Why do you think there are so many forgeries out there?
The forgers only have one motive, and that’s the profit motive. There’s a voracious demand for signed Harry Potter books out there and collectors are being taken advantage of. Over the past couple of years we’ve seen not only counterfeit signatures, but counterfeit books, even books as low in value as £500. If some unscrupulous person recognises that by scribbling a signature in a book, no matter how bad, they can make £100 from it then they’re doing so.
Knowing that the money they’re stealing—because that’s what they’re doing—could have been from people looking to invest for their son or daughters college tuition, or from people looking to plan for their retirement, only for them to find years later that what they have is worthless, I have just one question for these forgers if they happen to be reading this, have they no sense of decency, have they no shame? This is an extreme case, but what about the mother who needs to pay medical expenses for her sick child and goes to the closet to get out the signed book she invested in years earlier only to then be told that the money she thought she could generate to save her sick child is no longer there? These people take outrageous, disgusting, human behaviour to unimaginable heights.
Now, why do I think there are so many sellers willing to defraud people in this way? Well, people talk about the inherent goodness of Man, they say things like, “deep down, most people are inherently good,” and I might agree with them up to a point, there are many wonderful people in this world. That is, however, until their own self-interest is at stake. At that point watch out, because when that happens people can not only turn bad but in many cases major, big-time, bad, even perversely or criminally so. (I could cite many examples of this but it is not the place to do so.) I say this not as an expert, but as an observer, as we all are, of the human condition.
What can the average Harry Potter and collector do to fight against them?
Well, firstly, I don’t think most Harry Potter collectors want to take up the fight against the forgers. From what I can see, the average collector just wants to enjoy their hobby. That isn’t a slight on collectors, they have every right to that and that’s what collecting is all about, enjoying owning these items. I’d like to say that if you spot any counterfeit signatures then you can do things like report them to eBay, but unfortunately eBay—like many other platforms—aren’t serious about doing anything to try and curb the relentless spread of fake J. K. Rowling signatures. AbeBooks doesn’t appear to be serious either. In my opinion, for the collector who is so inclined, the best thing to do is to educate themselves in Jo’s signature so they know what to look for. For the majority of collectors, however, who aren’t inclined or simply don’t have the time, that’s where a service, such as the one I’m offering through The Harry Potter Specialist, can offer some support. If we can get this service out there to the point where most collectors of signed J. K. Rowling books are aware of it and use it when they need to, I’m confident the market for counterfeit J. K. Rowling signatures will begin to wane. If any collectors reading this can share this on their social media accounts that would be of great encouragement and show we’re going in the right direction.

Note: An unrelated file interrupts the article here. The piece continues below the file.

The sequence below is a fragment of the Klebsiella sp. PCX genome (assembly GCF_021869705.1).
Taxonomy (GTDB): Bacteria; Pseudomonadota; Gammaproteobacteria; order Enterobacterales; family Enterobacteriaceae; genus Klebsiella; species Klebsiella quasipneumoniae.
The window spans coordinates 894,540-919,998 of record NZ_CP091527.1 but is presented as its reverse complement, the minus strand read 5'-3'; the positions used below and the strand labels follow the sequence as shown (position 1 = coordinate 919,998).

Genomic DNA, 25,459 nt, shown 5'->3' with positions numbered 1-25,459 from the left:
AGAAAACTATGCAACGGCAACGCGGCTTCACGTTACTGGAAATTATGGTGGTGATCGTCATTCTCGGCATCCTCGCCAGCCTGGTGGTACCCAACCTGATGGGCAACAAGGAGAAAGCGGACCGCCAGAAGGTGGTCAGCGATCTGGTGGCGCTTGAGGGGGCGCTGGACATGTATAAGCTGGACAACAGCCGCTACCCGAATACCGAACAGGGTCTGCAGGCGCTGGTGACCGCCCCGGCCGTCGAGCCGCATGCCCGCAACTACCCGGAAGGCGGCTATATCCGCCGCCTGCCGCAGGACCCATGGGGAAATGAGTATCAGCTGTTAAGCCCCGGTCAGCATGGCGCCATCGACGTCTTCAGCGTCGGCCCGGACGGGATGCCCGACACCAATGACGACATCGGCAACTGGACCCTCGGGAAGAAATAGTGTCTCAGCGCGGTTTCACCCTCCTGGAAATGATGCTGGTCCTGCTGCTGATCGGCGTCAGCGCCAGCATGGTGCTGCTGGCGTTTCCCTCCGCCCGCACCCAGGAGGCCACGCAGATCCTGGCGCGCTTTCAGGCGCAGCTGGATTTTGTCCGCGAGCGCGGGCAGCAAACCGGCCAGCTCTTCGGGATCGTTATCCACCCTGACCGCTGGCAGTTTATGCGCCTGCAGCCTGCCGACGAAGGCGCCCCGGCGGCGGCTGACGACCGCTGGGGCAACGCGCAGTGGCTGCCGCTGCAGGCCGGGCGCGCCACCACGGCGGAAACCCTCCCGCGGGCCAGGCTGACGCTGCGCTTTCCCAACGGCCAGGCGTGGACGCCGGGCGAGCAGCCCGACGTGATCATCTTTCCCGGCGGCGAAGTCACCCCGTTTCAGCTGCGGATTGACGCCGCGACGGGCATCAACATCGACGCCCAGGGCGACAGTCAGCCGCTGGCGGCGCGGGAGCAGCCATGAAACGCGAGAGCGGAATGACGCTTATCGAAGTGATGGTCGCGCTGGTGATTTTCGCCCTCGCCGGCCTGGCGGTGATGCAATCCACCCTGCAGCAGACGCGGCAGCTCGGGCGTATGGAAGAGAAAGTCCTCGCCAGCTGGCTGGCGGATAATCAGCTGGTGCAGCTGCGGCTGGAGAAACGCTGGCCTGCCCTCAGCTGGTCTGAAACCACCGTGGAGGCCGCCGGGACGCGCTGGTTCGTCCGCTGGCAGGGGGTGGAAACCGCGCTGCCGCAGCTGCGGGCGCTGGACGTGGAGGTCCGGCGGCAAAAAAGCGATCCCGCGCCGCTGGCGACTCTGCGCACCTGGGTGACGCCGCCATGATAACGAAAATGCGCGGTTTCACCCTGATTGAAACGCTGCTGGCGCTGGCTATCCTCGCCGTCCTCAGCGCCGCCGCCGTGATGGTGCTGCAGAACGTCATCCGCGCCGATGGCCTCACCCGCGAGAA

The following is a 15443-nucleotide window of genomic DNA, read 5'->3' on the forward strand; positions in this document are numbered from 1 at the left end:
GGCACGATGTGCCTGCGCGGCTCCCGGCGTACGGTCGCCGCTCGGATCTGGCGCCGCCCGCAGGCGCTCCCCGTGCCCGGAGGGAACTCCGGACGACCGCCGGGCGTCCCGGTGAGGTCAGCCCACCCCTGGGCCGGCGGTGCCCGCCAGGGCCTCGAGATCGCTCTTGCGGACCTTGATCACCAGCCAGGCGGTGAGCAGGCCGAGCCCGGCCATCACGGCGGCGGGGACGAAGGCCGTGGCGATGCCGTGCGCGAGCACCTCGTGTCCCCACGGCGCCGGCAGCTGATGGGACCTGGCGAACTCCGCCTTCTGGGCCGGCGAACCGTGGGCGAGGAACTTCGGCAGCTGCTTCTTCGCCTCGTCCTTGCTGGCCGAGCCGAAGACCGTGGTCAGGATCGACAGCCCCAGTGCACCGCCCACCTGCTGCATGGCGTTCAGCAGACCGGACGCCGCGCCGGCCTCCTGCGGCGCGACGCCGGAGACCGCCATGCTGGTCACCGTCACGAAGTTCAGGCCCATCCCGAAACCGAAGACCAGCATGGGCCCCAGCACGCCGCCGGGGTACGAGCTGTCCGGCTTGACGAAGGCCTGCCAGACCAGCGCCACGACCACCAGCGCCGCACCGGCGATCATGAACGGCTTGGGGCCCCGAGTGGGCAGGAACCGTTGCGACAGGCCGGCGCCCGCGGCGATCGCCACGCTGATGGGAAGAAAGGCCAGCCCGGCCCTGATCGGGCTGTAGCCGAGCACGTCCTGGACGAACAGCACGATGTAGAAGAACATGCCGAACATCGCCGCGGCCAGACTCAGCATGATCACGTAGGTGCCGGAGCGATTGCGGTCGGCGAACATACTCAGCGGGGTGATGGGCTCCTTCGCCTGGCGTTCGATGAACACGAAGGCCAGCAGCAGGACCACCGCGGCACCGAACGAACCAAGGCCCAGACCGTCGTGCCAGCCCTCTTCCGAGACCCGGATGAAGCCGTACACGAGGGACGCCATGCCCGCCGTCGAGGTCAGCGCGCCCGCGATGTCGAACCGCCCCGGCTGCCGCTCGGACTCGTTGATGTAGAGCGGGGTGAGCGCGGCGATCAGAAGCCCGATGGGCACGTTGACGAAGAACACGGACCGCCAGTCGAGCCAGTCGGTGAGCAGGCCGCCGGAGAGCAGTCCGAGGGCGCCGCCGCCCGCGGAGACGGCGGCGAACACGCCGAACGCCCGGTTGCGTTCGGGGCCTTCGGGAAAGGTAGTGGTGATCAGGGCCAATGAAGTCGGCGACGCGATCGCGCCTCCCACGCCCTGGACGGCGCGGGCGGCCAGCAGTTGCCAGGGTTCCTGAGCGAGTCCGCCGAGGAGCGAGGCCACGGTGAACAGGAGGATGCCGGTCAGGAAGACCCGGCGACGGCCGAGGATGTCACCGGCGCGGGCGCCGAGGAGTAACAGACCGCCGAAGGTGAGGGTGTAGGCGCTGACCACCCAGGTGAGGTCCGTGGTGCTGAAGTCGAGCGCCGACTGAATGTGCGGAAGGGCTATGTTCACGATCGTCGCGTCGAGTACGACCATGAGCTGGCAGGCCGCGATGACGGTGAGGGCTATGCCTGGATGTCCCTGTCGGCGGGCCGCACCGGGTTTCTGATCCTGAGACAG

I’m trying to do more, I’m reaching out to book dealers—they typically don’t get involved in third-party authentication—to try and get this service out there more, I’m also reaching out to auction houses to supply Harry Potter Specialist letters of authenticity with their signed J. K. Rowling books. One auction house in the U.K. consults with me on J. K. Rowling signatures and will be offering my letters of authenticity to any clients consigning authentic signatures.
Any advice for future or current collectors of Harry Potter and JK Rowling?
Despite the situation with the counterfeit signatures, collecting Harry Potter and J. K. Rowling signed books can be an incredibly enjoyable endeavour. There’s something for everyone here, you don’t have to just collect signed books, you can collect translations or illustrated books, there are books available priced at £10 all the way to £500,000 so whether you’re collecting on a budget or looking for something more high-end, this hobby will have something for you. It’s full of many wonderful people who are happy to help guide you and there are now services to help collectors have renewed confidence in what they are buying. To anyone interested in collecting signed J. K. Rowling books I’d say don’t be deterred from participating in such a great hobby because of the risk out there. There’s always a degree of risk in anything worthwhile. Be smart in your collecting, and if there’s anything you need support with there will be someone around who has seen it or done it before and can help.